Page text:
3 teams with potential to be the Penn State (or Illinois) of the 2023 Big Ten
As recent years have shown, you can count on someone in the Big Ten to make an unexpected leap in the coming football season.
In 2018, Minnesota had what has been a typical Minnesota season over the course of the past several decades, finishing 7-6. The following season, the Golden Gophers finished 11-2.
Depending on your measuring stick, it was the most successful season for the program since 2003 (total wins) or 1967 (winning percentage).
In 2020, only the COVID-shortened schedule prevented Indiana from winning 9 games for the first time since 1967. And only a midseason rule change kept Indiana from playing for the Big Ten championship.
As it was, the Hoosiers had their best winning percentage and highest finish in the final AP poll (12th) since those revered ’67 Hoosiers.
In 2021, Michigan State improved from 2-5 in Mel Tucker’s first season to 11-2 and the No. 9 national ranking.
Last year, a couple of programs made significant leaps.
Penn State jumped up from a recent run of mediocrity, finishing 11-2 with a Rose Bowl victory. And Illinois climbed out of a decade-plus of pure misery, moving up from 5-7 to 8-5 in Bret Bielema’s second year.
Suffice to say, it’s somebody’s turn to do the same thing in 2023. But whom?
First, our measuring stick: an improvement of 3 or more wins over last season. With the exception of Indiana’s altered season, that’s the standard for all of these teams, whether you wish to categorize them as “most surprising” or “most improved.”
These 3 teams stand out as capable of the task this fall.
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2022 record: 7-6
Why the Badgers can break through: Outsiders may not yet comprehend that everything you know about Wisconsin football is no longer valid. But they’ll know by the end of September.
If it were as simple as upgrading from Paul Chryst to Luke Fickell, there would already be reason to believe in a Wisconsin resurgence. No team in the Big Ten has underachieved more than the Badgers the past 2 seasons. A minor reset would likely be enough to get the Badgers to 8 or 9 wins this year by itself.
But this is no minor reset.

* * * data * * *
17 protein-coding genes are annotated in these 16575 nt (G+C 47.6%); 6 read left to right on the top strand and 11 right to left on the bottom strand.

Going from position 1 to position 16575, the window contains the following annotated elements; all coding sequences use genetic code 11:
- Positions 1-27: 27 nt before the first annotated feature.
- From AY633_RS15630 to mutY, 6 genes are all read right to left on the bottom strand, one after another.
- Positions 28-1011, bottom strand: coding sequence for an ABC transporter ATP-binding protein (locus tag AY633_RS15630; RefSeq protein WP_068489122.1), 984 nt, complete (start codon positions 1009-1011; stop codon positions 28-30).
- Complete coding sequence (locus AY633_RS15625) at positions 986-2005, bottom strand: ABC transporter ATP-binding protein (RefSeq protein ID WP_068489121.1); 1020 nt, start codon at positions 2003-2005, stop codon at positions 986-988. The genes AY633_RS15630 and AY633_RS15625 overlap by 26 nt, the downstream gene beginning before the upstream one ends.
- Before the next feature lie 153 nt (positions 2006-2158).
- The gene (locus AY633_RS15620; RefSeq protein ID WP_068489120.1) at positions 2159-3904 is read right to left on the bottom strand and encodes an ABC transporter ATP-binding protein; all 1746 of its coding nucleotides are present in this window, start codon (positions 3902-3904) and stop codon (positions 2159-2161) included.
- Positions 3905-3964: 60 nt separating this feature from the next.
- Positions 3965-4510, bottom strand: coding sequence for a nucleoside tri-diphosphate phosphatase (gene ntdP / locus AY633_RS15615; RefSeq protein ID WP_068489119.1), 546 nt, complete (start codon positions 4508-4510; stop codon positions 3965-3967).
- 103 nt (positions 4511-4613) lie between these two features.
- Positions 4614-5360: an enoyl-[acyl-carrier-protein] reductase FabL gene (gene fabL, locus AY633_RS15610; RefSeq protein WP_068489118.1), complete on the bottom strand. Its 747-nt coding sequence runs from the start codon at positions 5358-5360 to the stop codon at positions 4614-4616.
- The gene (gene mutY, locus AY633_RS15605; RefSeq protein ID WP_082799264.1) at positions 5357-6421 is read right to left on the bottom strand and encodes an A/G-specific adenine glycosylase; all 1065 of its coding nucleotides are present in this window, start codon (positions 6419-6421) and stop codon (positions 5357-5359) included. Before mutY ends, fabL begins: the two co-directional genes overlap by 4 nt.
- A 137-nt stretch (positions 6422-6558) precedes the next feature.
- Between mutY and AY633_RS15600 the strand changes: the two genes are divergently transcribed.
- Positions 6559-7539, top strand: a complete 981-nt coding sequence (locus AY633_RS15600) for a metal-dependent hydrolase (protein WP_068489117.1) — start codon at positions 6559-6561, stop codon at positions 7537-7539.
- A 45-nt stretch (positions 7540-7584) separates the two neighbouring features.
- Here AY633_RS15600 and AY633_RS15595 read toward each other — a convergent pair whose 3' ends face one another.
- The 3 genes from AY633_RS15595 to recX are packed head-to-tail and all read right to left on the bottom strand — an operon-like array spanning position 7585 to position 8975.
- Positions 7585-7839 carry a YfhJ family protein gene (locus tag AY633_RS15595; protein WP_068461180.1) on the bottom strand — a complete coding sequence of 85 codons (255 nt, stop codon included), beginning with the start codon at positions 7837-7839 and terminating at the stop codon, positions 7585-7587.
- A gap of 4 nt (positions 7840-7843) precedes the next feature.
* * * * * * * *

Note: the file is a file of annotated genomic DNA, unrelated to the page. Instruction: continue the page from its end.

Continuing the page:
Fickell hired North Carolina offensive coordinator Phil Longo, who ran one of the nation’s most explosive and up-tempo offenses last season. And there will be passing. Lots of passing. New quarterback Tanner Mordecai threw for 7,000 yards and 70 touchdowns the past 2 seasons at SMU.
It’s not as if Wisconsin will be abandoning the run in the process. Longo has never had a running back like Braelon Allen, and Allen will be even more dangerous with Wisconsin actually possessing a passing threat.
Plus, this is still a Wisconsin defense, and that remains Fickell’s primary strength as a coach.
It’ll be disappointing if the Badgers can’t make their way to Indianapolis for the Big Ten championship game.
2022 record: 5-7
Why the Spartans can break through: Pretty much every lucky bounce or break went Michigan State’s way on its path to 11-2 in 2021. The opposite was true last season. Whatever could go wrong did. And that was already true well before the fiasco in the Michigan tunnel made matters even worse.
Injuries ravaged Michigan State’s defense from Week 2 onward. For a thin unit, that had disastrous consequences. The Spartans were 13th in the B1G in total defense, though remarkably that was still 25 yards per game better than their 2021 defense.
If Michigan State’s defense can keep bodies on the field, it should be better this year — at least better than a nation-low 2 interceptions.
On offense, there is upside with third-year starter Payton Thorne returning at quarterback. But a running game that lost its way without Kenneth Walker III must get back on track.
Like Illinois a year ago, there’s a path for Michigan State to move from 5 wins to 8 in 2023 — though it’s easier said than done in the cutthroat Big Ten East.
2022 record: 4-8
Why the Cornhuskers can break through: We make these lists in 3s. And when it came to finding the 3rd team for this exercise, the debate boiled down to whether it’s more likely Nebraska will win 7 games or Northwestern will win 4 games this year.
I’m giving it to the Huskers by a nose. Because 6-6 with a win in a lower-tier bowl game feels pretty doable for Matt Rhule in his first season, even if his turnarounds at Temple and Baylor didn’t take root until Year 2.
Nebraska has an unusual amount of quarterback experience for a program in its current position — on a new coach and without a bowl appearance in 6 years.
Casey Thompson has been a starter the past 2 seasons at Texas and Nebraska. Transfer Jeff Sims comes in with 23 starts in the past 3 years at Georgia Tech. Rhule gets results from his quarterbacks, with the obvious exception of his stint with the Carolina Panthers. If either quarterback eliminates problematic turnovers, Nebraska can take a step forward.
The concern lies in the trenches.
Last year’s Huskers were 11th in the B1G in yards per carry and 12th in tackles for loss. Both lines were pushed around with regularity. And that’s something that’s hard to change in just a year.
Still, those baby steps to respectability feel more likely for Nebraska than Northwestern bouncing back with very little help from the transfer portal.